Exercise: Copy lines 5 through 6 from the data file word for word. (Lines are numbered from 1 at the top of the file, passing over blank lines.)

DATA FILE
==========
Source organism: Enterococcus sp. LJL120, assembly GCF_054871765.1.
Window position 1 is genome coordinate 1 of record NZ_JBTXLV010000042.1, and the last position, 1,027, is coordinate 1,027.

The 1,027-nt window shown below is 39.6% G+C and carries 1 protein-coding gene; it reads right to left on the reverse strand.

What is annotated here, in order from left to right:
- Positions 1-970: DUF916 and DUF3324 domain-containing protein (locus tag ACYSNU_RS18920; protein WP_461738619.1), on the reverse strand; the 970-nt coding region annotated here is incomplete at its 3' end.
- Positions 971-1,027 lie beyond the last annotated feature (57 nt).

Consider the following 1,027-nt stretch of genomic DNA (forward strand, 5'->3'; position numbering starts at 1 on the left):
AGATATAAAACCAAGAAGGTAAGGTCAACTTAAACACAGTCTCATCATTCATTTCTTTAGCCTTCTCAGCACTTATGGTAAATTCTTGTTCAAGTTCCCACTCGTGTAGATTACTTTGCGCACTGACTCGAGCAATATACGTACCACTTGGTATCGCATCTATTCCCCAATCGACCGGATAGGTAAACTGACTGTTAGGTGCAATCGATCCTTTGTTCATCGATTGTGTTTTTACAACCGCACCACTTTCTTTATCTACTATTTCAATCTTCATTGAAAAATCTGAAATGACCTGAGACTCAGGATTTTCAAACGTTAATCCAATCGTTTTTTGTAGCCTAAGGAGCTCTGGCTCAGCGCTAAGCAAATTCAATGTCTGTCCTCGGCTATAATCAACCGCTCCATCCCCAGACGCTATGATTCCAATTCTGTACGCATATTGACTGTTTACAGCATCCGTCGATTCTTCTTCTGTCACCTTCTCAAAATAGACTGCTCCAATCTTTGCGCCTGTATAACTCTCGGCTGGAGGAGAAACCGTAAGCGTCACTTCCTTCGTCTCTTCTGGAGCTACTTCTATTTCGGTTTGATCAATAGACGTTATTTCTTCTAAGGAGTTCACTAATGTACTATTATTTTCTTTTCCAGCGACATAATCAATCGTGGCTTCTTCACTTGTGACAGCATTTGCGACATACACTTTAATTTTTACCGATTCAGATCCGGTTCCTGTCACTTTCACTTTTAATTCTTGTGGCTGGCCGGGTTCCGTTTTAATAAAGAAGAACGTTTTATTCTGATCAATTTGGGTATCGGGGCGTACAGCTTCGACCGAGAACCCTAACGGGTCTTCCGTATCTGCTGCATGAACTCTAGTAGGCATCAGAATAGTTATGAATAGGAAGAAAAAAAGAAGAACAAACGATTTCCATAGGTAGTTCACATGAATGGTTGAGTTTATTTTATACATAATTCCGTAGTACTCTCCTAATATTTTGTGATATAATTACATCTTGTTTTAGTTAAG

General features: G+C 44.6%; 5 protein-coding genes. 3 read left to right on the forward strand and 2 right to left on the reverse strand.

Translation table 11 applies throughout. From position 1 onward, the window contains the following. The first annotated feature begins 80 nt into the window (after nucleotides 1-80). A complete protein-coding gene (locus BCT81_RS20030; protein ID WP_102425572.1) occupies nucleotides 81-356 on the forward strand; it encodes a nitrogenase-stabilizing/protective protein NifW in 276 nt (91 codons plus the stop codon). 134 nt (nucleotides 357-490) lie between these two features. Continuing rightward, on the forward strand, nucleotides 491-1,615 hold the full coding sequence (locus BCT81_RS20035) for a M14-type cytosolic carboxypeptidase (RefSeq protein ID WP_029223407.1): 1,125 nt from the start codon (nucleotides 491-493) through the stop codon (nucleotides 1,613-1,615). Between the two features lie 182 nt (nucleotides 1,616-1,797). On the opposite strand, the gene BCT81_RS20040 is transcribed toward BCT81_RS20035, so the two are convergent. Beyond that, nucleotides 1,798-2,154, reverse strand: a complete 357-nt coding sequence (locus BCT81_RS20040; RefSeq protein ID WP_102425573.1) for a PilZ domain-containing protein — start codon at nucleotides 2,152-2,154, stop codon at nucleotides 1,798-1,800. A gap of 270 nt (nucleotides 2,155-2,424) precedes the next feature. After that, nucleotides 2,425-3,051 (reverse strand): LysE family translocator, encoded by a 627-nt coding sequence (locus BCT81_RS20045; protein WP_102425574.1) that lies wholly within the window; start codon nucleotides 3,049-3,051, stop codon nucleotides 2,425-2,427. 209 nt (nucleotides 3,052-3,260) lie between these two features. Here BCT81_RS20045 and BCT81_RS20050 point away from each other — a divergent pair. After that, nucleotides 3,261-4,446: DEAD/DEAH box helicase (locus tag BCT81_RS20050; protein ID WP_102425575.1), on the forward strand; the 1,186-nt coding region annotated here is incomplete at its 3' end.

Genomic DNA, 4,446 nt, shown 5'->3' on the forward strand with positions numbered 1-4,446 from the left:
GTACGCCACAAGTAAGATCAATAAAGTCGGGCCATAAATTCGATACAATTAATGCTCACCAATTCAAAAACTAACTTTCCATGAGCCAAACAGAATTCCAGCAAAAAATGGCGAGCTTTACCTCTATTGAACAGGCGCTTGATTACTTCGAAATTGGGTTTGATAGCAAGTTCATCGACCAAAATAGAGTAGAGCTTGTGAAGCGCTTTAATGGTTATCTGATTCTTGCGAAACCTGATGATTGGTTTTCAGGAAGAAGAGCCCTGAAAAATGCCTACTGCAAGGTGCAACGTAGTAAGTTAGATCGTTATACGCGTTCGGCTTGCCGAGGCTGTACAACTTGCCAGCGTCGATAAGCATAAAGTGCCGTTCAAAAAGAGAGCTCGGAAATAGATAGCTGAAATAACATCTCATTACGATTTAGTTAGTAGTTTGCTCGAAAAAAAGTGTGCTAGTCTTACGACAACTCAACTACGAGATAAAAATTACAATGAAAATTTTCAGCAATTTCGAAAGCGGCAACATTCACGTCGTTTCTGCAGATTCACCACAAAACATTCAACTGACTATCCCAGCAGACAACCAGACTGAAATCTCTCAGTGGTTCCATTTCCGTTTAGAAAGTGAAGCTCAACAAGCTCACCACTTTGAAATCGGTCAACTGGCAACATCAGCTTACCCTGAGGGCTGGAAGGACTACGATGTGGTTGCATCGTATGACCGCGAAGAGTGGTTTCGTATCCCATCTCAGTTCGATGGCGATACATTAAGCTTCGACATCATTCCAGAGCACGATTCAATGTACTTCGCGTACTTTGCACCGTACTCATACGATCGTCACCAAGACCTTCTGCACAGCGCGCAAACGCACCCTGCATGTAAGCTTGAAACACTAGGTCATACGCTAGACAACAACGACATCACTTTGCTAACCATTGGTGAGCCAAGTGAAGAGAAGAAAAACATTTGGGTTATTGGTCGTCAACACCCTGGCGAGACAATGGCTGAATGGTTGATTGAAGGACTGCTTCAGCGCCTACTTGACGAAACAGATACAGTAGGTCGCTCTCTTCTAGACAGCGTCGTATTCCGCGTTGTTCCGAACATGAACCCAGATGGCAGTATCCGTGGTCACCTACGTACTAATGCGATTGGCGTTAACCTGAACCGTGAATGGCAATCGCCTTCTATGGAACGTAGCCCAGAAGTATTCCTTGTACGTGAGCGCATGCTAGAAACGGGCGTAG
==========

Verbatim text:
- Positions 1-970: DUF916 and DUF3324 domain-containing protein (locus tag ACYSNU_RS18920; protein WP_461738619.1), on the reverse strand; the 970-nt coding region annotated here is incomplete at its 3' end.
- Positions 971-1,027 lie beyond the last annotated feature (57 nt).